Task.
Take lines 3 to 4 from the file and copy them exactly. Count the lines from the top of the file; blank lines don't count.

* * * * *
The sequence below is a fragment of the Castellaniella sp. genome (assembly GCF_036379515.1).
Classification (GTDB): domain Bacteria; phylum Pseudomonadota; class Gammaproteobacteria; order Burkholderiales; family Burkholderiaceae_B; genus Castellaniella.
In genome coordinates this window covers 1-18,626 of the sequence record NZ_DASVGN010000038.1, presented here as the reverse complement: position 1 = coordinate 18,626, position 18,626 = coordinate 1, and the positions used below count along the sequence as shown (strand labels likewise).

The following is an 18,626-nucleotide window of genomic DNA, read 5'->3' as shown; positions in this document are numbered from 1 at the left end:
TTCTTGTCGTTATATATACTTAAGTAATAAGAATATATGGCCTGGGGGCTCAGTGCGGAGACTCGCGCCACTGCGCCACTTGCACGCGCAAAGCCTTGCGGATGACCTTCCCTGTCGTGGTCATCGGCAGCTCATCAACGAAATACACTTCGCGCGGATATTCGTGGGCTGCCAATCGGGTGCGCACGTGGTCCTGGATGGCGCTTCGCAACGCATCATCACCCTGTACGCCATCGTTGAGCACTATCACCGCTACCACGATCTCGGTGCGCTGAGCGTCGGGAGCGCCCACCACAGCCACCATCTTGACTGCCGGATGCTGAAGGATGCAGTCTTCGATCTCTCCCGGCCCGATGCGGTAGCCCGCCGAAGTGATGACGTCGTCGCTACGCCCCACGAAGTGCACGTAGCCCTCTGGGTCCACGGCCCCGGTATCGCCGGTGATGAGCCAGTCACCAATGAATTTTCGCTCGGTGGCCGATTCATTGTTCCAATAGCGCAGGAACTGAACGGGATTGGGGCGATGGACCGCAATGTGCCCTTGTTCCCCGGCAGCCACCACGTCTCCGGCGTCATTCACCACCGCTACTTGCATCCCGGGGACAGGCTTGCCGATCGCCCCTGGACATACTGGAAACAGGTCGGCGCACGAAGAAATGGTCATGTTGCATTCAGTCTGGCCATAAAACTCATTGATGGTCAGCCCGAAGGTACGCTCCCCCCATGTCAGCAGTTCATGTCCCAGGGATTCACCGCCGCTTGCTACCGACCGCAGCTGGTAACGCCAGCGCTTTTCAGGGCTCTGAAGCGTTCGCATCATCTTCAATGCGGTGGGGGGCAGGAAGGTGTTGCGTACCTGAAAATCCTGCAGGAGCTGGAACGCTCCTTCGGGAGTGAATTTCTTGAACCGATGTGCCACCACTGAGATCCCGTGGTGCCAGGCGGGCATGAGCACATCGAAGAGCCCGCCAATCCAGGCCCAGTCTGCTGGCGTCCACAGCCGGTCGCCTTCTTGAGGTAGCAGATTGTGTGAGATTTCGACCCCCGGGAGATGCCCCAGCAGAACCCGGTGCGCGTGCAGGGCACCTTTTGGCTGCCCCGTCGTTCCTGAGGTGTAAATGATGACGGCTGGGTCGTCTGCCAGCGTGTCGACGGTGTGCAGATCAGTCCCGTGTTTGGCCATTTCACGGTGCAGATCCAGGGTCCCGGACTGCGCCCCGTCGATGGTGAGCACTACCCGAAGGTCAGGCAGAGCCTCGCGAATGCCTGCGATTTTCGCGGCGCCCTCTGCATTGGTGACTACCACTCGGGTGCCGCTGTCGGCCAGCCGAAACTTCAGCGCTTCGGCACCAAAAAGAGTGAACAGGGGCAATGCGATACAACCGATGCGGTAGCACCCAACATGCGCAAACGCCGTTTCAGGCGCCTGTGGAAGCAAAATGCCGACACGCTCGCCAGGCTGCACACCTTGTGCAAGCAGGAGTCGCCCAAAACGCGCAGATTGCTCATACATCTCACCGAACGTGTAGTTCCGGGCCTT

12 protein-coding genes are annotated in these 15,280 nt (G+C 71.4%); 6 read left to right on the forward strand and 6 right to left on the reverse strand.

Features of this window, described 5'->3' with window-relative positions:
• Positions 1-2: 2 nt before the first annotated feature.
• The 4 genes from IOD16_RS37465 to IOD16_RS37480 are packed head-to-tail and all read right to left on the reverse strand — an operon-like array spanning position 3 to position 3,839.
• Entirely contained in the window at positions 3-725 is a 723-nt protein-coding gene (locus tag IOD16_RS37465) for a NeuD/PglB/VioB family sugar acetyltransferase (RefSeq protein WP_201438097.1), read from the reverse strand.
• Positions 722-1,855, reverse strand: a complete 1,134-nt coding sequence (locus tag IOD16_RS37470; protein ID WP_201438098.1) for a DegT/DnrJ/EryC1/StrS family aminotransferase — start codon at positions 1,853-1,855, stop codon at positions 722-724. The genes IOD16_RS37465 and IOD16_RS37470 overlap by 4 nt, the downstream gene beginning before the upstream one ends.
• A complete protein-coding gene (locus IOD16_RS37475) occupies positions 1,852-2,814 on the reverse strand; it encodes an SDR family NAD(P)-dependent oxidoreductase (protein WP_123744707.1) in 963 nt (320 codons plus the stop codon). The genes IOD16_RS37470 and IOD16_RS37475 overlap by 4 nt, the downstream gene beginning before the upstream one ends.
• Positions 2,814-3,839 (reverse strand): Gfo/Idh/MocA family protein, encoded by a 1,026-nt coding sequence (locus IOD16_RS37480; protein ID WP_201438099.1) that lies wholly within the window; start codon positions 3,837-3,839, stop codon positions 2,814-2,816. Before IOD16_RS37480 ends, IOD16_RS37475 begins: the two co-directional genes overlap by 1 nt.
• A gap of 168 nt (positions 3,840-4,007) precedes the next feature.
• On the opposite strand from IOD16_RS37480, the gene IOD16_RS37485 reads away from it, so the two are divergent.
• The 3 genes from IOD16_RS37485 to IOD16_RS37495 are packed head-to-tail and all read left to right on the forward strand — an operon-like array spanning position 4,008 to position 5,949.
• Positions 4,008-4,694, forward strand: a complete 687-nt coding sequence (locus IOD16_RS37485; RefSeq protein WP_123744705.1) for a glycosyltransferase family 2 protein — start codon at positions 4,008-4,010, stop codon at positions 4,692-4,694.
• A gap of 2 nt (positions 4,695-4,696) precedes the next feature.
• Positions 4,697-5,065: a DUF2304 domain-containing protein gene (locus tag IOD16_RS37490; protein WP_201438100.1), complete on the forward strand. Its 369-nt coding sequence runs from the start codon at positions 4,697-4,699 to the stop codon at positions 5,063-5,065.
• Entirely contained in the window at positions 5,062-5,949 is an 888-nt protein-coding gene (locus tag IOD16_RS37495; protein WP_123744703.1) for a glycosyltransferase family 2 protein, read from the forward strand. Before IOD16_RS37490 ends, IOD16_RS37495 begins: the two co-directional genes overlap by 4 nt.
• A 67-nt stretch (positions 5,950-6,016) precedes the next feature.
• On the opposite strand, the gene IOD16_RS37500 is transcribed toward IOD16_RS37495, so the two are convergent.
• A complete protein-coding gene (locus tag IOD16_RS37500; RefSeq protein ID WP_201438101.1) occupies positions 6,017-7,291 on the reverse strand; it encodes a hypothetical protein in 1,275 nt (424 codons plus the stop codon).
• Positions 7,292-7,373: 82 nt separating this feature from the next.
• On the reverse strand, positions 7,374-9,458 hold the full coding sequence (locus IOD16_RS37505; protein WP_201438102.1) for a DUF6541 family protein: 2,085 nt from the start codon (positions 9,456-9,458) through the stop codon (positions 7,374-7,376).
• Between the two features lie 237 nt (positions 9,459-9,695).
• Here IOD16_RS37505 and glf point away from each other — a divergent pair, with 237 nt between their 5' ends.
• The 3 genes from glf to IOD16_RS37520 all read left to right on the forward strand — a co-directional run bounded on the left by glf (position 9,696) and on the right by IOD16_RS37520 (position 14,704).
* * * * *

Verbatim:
In genome coordinates this window covers 1-18,626 of the sequence record NZ_DASVGN010000038.1, presented here as the reverse complement: position 1 = coordinate 18,626, position 18,626 = coordinate 1, and the positions used below count along the sequence as shown (strand labels likewise).

The following is an 18,626-nucleotide window of genomic DNA, read 5'->3' as shown; positions in this document are numbered from 1 at the left end: